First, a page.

In its third year, local indie film fest showcases emerging filmmakers, Santa Fe
I recently met with Executive Director Jacques Paisner and Programming Director David Moore in the new Santa Fe Independent Film Festival offices to see what they’re up to for this year’s festival, held October 19-23. This is the third year that they’ve produced the fast-growing event, which was founded on three worthy principles: Support the Arts. Build Community. Invest Locally.
Each year, the festival designates an overarching theme, with this year's focus on social justice as portrayed through poignant films on community, veteran affairs, cystic fibrosis, cancer and environmental justice.
The festival was formed in 2009, when Jacques and David, who were working together on a film (“Rejection”), noticed a dearth of events showcasing homegrown indie films. “It was a reaction to what most major film festivals have become – too big to deal with the best of the truly independent films that are produced each year,” said Paisner. Small films need support, too, said Paisner, and the Sundance Festival and others have grown too unwieldy (and celebrity-centric) to properly feature small-budget films, which often have the potential to draw loyal and sizable audiences.
“We love Santa Fe and we love movies – it seemed to be a perfect fit,” Moore added. “SIFF exists to serve underserved filmmakers and audiences.”
The venues for this year’s festival include Warehouse 21, The New Mexico History Museum Auditorium and The Lensic Performing Arts Center – all great places to see films.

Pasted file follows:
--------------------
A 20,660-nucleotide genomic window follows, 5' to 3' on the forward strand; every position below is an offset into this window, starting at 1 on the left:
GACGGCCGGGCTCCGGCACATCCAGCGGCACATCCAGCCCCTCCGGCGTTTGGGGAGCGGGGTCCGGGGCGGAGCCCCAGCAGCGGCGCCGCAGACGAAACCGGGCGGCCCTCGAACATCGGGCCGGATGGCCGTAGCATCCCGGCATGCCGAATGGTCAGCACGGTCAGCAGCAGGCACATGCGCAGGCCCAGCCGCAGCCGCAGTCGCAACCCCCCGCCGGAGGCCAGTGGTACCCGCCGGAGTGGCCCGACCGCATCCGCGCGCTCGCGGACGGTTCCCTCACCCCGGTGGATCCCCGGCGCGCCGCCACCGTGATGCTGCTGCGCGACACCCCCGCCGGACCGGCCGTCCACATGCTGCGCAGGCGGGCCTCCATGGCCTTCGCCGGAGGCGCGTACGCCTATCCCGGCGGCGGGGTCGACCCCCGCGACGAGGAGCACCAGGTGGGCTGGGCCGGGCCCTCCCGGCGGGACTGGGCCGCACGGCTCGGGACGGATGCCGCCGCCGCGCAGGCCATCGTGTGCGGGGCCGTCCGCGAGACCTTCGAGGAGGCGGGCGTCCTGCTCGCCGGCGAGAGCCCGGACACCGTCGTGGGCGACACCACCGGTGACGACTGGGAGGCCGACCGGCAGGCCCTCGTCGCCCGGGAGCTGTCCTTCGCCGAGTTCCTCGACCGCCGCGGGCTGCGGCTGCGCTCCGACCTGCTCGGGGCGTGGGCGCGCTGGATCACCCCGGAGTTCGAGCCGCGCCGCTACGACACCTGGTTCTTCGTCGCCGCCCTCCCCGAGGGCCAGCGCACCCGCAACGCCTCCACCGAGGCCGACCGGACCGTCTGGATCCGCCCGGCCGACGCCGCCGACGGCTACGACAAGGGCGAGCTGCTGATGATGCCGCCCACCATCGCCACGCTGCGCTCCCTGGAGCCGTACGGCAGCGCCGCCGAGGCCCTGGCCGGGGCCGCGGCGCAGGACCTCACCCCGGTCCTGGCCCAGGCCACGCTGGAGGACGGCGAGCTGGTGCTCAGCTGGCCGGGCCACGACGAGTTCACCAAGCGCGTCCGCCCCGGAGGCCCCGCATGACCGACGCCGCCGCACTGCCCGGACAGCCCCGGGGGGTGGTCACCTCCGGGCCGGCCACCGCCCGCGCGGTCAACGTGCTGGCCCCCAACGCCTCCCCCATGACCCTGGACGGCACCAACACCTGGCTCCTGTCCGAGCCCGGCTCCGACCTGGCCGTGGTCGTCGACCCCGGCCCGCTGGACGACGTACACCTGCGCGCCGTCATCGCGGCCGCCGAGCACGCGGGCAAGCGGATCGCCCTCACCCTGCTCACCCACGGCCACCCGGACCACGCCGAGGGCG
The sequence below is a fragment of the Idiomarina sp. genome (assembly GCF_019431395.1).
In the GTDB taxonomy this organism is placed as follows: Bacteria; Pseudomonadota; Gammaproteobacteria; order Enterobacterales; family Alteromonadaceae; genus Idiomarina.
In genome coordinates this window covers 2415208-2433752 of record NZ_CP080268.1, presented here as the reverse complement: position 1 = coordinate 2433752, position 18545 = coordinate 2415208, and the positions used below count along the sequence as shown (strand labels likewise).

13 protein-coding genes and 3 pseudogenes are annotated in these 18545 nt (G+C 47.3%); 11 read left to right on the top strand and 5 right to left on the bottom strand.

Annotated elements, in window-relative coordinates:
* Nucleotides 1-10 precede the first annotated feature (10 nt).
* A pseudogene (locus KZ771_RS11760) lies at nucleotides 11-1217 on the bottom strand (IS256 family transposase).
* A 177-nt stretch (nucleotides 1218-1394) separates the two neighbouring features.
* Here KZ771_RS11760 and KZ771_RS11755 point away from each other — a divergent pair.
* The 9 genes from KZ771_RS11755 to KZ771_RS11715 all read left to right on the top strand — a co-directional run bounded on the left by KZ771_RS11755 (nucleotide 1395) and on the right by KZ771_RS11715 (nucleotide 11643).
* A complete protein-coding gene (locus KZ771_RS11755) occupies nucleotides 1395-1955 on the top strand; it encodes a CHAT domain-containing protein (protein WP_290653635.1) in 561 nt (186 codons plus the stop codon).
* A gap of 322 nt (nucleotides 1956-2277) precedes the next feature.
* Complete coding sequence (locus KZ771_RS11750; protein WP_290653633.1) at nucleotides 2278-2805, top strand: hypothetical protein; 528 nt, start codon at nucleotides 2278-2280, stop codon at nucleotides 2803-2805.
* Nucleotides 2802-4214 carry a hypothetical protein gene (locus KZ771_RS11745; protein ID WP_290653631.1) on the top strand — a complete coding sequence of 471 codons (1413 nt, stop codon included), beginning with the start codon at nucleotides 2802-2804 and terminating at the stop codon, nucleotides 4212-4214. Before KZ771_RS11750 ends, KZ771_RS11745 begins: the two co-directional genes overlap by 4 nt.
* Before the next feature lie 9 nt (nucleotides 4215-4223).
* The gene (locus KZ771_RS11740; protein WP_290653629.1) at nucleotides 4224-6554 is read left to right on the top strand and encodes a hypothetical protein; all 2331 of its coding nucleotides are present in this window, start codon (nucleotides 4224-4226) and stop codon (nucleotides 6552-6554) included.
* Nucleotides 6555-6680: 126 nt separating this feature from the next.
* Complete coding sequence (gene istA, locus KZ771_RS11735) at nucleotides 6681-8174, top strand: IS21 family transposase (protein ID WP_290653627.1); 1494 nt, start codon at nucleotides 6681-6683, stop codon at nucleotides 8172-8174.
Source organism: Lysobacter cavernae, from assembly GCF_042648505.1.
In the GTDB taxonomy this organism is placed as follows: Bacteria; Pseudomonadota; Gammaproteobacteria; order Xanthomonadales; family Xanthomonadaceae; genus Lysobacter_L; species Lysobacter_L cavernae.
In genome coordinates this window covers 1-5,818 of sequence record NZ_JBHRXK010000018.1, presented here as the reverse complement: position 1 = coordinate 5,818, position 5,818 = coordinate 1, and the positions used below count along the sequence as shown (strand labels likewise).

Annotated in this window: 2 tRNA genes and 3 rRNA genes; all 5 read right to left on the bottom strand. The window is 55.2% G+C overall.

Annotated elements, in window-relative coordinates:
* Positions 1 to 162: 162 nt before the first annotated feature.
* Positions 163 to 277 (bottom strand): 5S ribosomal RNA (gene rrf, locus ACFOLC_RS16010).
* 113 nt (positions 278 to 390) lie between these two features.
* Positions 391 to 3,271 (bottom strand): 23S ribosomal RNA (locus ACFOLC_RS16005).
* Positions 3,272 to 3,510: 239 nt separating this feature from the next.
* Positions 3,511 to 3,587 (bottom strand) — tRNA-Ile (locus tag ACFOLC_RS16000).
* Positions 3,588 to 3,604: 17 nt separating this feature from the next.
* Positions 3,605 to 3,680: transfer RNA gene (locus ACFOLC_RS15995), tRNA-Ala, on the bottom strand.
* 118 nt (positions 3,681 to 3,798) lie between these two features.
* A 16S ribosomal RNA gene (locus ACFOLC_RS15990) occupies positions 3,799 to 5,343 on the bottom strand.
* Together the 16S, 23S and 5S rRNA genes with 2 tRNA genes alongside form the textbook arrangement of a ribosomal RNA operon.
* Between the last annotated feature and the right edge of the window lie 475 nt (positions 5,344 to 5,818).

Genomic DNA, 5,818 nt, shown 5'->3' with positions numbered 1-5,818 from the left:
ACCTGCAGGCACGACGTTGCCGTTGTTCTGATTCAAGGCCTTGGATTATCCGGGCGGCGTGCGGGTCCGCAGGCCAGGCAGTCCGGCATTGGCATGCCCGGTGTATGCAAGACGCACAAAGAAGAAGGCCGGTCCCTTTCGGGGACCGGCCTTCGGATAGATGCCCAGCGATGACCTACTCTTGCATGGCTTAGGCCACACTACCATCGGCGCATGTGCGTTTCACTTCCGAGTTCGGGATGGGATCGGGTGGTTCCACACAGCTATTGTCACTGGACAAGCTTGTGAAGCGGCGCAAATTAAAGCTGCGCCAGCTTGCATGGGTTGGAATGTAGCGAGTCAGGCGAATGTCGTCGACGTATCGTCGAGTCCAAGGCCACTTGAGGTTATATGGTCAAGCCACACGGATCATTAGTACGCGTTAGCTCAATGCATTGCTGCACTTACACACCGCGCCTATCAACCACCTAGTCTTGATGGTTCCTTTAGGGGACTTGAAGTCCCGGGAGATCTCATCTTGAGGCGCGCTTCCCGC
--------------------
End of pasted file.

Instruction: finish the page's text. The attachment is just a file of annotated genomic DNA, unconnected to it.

This year's festival also includes a packed schedule of special events, including an opening night gala at 7 p.m., Oct. 19, featuring a free screening of the 1951 Billy Wilder classic starring Kirk Douglas, “Ace in the Hole,” at the New Mexico History Museum Auditorium. The film is part of this year’s slate as a reminder of New Mexico's longstanding tradition of movie-making, as the action takes place outside of Gallup.
Over the course of the event, the festival will screen more than 100 films from filmmakers from around the world. Here are some highlights:
Friday, Oct. 21 at the Lensic features a screening of “This Film is Not Yet Rated,” the acclaimed Kirby Dick's exposé about the American movie ratings system. The film will be introduced with an introduction by the director himself.
Saturday, Oct. 22 at the Lensic showcases the festival’s second gala screening, “Bombay Beach,” which features the music of Bob Dylan and band Beirut, which was formed by former Santa Fe residents.
This year’s festival honorees include Kirby Dick (director, producer, writer); Tony Mark (executive producer of cult favorite “The Fisher King,” producer of Lifetime's "Georgia O'Keeffe," and more recently, Kathryn Bigelow's "The Hurt Locker" -- which received nine Academy Award nominations and six Oscars); and Santa Fe resident Alton Walpole, an eclectic filmmaker with more than 30 years of experience as an editor, cinematographer and producer, and who most recently served as unit production manager on such films as "The Spirit," "Crazy Heart" and "The Book of Eli."
The festival also features a series of daily workshops, held by leading authorities in the film industry. Oh yeah, and there will be nightly parties. For a complete schedule of events, visit the website.
“We feel the festival is on a great trajectory, snowballing, and Santa Fe can rival Park City,” said Paisner, referring to Park City, Utah, the home of the Sundance Film Festival. “We are bringing what Sundance was in the '70s to Santa Fe, now. We also believe that SIFF is a vehicle to extend the tourist season into October. We’re giving tourists and film buffs a reason to come here during this slow tourism time of year and bringing additional support to the local community.”
The festival continues to grow and expand. This year, it is screening more than 100 films (some 75 shorts and 25 features), up from 80 last year. It continues to receive submissions from filmmakers throughout the globe. Earlier this summer, the organization moved into a new office space in the historic Lensic building in downtown Santa Fe. And the organization boasts a growing cadre of dedicated volunteers and a dynamic advisory board, made up of award-winning filmmakers, community activists, poets, actors and a local high school student.